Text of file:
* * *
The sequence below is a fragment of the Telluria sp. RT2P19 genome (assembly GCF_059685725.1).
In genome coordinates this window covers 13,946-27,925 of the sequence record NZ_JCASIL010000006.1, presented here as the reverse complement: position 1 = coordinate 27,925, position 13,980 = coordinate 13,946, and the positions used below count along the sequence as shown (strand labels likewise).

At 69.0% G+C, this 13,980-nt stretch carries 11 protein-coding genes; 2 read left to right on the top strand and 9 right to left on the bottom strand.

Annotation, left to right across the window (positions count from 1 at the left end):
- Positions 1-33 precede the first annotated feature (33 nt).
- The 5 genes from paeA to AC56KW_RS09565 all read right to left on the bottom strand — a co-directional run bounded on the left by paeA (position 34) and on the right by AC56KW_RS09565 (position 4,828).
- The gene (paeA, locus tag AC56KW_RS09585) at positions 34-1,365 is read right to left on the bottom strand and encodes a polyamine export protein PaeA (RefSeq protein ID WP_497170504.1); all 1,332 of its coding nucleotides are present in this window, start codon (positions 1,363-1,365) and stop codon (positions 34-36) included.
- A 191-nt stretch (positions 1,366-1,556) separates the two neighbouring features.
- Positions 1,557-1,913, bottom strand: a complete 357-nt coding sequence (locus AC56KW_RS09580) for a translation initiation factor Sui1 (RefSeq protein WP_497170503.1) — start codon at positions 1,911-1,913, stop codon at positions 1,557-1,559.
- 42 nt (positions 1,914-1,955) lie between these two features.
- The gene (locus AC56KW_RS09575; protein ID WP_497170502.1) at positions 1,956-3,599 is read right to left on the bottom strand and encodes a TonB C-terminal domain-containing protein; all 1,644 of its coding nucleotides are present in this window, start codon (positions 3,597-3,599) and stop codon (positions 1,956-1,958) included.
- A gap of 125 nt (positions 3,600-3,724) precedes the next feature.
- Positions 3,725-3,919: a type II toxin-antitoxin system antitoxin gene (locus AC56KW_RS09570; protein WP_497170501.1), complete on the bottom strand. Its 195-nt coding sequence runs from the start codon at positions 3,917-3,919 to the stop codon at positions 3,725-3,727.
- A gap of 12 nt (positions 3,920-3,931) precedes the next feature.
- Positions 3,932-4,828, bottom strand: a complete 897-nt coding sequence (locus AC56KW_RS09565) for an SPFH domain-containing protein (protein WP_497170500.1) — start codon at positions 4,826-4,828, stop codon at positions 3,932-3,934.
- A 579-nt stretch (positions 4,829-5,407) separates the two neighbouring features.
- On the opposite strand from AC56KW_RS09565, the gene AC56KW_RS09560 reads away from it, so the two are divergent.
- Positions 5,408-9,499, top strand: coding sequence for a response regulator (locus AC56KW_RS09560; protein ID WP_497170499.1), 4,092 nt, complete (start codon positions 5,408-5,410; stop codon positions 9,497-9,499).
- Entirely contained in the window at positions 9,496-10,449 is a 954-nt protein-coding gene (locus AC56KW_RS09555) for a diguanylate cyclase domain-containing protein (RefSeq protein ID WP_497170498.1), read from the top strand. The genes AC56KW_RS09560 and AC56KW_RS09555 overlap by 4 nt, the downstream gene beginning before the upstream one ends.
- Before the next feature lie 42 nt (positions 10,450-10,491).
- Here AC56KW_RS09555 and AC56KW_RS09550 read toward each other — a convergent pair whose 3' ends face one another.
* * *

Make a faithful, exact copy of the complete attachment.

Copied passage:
The sequence below is a fragment of the Telluria sp. RT2P19 genome (assembly GCF_059685725.1).
In genome coordinates this window covers 13,946-27,925 of the sequence record NZ_JCASIL010000006.1, presented here as the reverse complement: position 1 = coordinate 27,925, position 13,980 = coordinate 13,946, and the positions used below count along the sequence as shown (strand labels likewise).

At 69.0% G+C, this 13,980-nt stretch carries 11 protein-coding genes; 2 read left to right on the top strand and 9 right to left on the bottom strand.

Annotation, left to right across the window (positions count from 1 at the left end):
- Positions 1-33 precede the first annotated feature (33 nt).
- The 5 genes from paeA to AC56KW_RS09565 all read right to left on the bottom strand — a co-directional run bounded on the left by paeA (position 34) and on the right by AC56KW_RS09565 (position 4,828).
- The gene (paeA, locus tag AC56KW_RS09585) at positions 34-1,365 is read right to left on the bottom strand and encodes a polyamine export protein PaeA (RefSeq protein ID WP_497170504.1); all 1,332 of its coding nucleotides are present in this window, start codon (positions 1,363-1,365) and stop codon (positions 34-36) included.
- A 191-nt stretch (positions 1,366-1,556) separates the two neighbouring features.
- Positions 1,557-1,913, bottom strand: a complete 357-nt coding sequence (locus AC56KW_RS09580) for a translation initiation factor Sui1 (RefSeq protein WP_497170503.1) — start codon at positions 1,911-1,913, stop codon at positions 1,557-1,559.
- 42 nt (positions 1,914-1,955) lie between these two features.
- The gene (locus AC56KW_RS09575; protein ID WP_497170502.1) at positions 1,956-3,599 is read right to left on the bottom strand and encodes a TonB C-terminal domain-containing protein; all 1,644 of its coding nucleotides are present in this window, start codon (positions 3,597-3,599) and stop codon (positions 1,956-1,958) included.
- A gap of 125 nt (positions 3,600-3,724) precedes the next feature.
- Positions 3,725-3,919: a type II toxin-antitoxin system antitoxin gene (locus AC56KW_RS09570; protein WP_497170501.1), complete on the bottom strand. Its 195-nt coding sequence runs from the start codon at positions 3,917-3,919 to the stop codon at positions 3,725-3,727.
- A gap of 12 nt (positions 3,920-3,931) precedes the next feature.
- Positions 3,932-4,828, bottom strand: a complete 897-nt coding sequence (locus AC56KW_RS09565) for an SPFH domain-containing protein (protein WP_497170500.1) — start codon at positions 4,826-4,828, stop codon at positions 3,932-3,934.
- A 579-nt stretch (positions 4,829-5,407) separates the two neighbouring features.
- On the opposite strand from AC56KW_RS09565, the gene AC56KW_RS09560 reads away from it, so the two are divergent.
- Positions 5,408-9,499, top strand: coding sequence for a response regulator (locus AC56KW_RS09560; protein ID WP_497170499.1), 4,092 nt, complete (start codon positions 5,408-5,410; stop codon positions 9,497-9,499).
- Entirely contained in the window at positions 9,496-10,449 is a 954-nt protein-coding gene (locus AC56KW_RS09555) for a diguanylate cyclase domain-containing protein (RefSeq protein ID WP_497170498.1), read from the top strand. The genes AC56KW_RS09560 and AC56KW_RS09555 overlap by 4 nt, the downstream gene beginning before the upstream one ends.
- Before the next feature lie 42 nt (positions 10,450-10,491).
- Here AC56KW_RS09555 and AC56KW_RS09550 read toward each other — a convergent pair whose 3' ends face one another.